Back to school: The benefits of hiring young talent
Recruitment is often regarded as one of the biggest challenges facing any business, regardless of its size.
From attracting the right candidates to retaining ambitious employees, there are a number of challenges to overcome and it’s not always obvious where to look for the right talent.
Amid all the recent debate surrounding university tuition fees and zero hour contracts, it has at least highlighted the keenness of the younger generation to keep learning and find their first step of the career ladder. But is hiring young talent a viable proposition for your business?
Here, we explore nine reasons your business could benefit from recruiting and training straight out of local schools and universities – as well as some of the drawbacks.
Work experience and internships
With students increasingly on the look out for professional experience to secure their first step on the career ladder, internships, work experience and voluntary posts can often open the door to a good pool of ambitious candidates to choose from if you market your opportunities effectively.
Influencing the quality of future employees
In addition to giving you the chance to meet and informally assess students who could become future recruits, work experience programmes can help employers to improve the quality, skills and preparedness of new entrants to the industry. It also affords young people the chance to see if the market is for them without committing to that career path.
Development of recruitment channels
Building links with local schools and universities through work experience programmes raises the profile of your career opportunities and can help to attract school leavers and graduates into jobs. This can help to reduce recruitment costs in the future.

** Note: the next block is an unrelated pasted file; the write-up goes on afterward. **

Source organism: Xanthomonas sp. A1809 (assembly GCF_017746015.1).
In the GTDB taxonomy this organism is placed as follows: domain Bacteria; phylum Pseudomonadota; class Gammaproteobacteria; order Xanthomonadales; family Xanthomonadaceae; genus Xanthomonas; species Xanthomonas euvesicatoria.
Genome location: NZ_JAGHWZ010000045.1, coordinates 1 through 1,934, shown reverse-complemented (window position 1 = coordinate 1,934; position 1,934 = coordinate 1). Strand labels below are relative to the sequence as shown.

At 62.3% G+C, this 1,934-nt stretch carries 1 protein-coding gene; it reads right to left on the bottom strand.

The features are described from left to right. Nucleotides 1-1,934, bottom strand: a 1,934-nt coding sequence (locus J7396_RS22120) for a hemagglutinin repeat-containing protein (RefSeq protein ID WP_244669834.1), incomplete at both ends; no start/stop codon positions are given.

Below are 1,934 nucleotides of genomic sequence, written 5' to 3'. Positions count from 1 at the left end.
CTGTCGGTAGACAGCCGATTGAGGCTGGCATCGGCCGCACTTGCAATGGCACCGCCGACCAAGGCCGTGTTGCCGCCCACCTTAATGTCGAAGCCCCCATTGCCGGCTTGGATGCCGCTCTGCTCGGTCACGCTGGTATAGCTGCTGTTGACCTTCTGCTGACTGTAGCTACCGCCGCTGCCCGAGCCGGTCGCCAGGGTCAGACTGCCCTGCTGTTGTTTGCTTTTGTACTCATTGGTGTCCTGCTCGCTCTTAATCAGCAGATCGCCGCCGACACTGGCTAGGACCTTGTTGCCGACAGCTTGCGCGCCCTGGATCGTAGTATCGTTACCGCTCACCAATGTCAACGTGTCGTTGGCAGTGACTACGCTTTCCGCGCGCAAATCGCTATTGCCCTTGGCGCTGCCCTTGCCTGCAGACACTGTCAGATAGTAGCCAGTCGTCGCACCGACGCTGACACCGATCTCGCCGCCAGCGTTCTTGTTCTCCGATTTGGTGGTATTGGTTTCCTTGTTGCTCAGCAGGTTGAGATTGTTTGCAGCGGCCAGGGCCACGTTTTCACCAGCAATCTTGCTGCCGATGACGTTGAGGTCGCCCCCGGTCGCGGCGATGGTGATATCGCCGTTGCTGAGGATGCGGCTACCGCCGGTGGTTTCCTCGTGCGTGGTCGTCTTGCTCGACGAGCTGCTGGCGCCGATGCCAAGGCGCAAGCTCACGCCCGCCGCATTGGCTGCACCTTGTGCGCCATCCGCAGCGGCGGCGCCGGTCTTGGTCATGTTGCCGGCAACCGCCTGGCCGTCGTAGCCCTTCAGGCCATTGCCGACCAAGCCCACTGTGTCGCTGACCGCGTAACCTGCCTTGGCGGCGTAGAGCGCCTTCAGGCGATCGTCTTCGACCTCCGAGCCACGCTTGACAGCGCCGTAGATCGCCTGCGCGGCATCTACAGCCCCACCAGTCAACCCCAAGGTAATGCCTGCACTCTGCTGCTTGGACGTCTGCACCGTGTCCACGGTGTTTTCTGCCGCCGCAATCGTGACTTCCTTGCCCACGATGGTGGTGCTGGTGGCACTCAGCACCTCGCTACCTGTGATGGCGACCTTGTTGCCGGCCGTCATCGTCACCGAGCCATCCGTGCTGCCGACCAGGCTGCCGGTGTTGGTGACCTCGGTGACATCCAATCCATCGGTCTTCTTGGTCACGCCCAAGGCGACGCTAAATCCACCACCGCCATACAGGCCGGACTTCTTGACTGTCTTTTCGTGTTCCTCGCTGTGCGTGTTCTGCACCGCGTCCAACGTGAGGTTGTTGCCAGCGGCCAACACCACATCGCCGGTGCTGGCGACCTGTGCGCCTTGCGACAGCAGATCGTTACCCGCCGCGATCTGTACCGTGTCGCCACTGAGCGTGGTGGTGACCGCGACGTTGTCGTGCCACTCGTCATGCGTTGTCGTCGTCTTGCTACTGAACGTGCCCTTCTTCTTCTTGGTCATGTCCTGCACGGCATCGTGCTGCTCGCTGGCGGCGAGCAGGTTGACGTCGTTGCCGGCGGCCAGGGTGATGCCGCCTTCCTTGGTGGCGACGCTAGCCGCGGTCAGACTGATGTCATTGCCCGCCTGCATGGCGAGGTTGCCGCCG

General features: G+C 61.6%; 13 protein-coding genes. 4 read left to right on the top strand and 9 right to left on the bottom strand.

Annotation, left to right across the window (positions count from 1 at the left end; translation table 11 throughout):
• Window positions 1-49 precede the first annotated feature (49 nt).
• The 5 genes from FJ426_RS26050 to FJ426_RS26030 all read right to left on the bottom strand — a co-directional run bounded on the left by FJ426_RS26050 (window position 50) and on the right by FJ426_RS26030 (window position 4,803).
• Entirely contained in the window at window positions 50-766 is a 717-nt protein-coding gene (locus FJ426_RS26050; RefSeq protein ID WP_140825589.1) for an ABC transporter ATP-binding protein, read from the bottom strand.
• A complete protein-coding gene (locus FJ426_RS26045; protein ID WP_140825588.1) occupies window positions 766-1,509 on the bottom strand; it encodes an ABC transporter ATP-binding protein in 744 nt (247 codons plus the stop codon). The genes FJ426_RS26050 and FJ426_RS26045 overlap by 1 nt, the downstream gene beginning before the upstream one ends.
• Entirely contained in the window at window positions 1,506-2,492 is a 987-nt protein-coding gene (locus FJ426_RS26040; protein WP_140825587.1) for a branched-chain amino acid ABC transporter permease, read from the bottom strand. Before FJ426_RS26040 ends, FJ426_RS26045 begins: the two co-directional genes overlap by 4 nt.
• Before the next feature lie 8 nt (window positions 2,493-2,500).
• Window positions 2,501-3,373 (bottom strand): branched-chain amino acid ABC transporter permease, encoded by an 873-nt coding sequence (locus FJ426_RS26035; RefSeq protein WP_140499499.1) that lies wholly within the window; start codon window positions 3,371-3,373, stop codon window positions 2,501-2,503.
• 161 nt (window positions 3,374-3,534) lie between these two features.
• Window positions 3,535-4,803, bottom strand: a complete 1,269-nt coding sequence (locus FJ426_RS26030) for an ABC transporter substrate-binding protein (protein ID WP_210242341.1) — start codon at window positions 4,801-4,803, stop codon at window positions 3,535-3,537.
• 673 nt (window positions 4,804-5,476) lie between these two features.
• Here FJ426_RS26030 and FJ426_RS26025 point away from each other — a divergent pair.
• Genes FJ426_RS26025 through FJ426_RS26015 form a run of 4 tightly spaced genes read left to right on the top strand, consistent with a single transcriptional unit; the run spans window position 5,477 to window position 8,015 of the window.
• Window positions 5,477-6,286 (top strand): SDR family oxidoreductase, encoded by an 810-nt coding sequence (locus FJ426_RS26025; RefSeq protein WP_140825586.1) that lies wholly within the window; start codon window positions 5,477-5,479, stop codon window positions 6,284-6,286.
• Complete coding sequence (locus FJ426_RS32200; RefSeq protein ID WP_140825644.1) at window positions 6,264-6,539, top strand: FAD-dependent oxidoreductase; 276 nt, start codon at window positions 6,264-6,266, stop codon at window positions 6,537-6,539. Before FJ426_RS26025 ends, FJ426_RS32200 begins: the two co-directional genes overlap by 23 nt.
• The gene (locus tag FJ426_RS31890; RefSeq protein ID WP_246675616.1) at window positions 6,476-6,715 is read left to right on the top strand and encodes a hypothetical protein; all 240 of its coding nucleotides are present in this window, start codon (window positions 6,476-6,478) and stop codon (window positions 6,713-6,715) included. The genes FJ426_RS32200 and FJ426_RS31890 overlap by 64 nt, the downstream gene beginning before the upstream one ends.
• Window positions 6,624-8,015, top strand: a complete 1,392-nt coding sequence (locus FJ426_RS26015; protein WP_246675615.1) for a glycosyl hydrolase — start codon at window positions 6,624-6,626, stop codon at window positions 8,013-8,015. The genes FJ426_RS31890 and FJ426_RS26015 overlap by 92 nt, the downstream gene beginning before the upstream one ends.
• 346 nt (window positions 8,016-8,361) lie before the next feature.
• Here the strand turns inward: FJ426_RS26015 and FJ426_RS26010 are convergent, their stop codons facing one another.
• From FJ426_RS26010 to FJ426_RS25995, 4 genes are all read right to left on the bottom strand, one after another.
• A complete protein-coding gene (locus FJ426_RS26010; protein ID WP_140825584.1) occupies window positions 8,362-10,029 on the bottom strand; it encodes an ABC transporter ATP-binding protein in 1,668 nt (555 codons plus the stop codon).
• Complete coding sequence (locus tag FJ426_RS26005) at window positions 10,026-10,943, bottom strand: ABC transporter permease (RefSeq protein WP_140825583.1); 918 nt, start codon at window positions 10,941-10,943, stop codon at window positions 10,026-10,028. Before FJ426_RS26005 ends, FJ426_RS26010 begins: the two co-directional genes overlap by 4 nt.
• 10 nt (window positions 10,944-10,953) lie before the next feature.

Management development opportunities
Offering work experience can be a good way of developing the management skills of your existing staff. The process of policy development, planning, implementation, monitoring and evaluation of work experience programmes gives current employees the chance to manage, coach and train the students on placement.
Work experience and internships vary but, in some cases, your business may need to provide the students on placement with national minimum wage, national living wage or expenses. To see which workers are entitled to any of these, take look at these guidelines.
There is a lot of paperwork to be completed for a new-starter who is likely to only be with the company for a short period of time. However, this can be eased by offering longer placements to students during their summer holidays.
To maximise the benefits for both the employer and the employee, a lot of planning, monitoring and assessment is required. With work experience students especially, it is often their first experience of real work so they may need a lot of training and guidance which will take time and resource away from your core business activity.
Every summer thousands of students leave university eager to take their first step on the career ladder. While many will look for work placements or internships to further develop their skills and experience, the majority will hope to secure a paid role where they can begin their career.
Bank of solid skills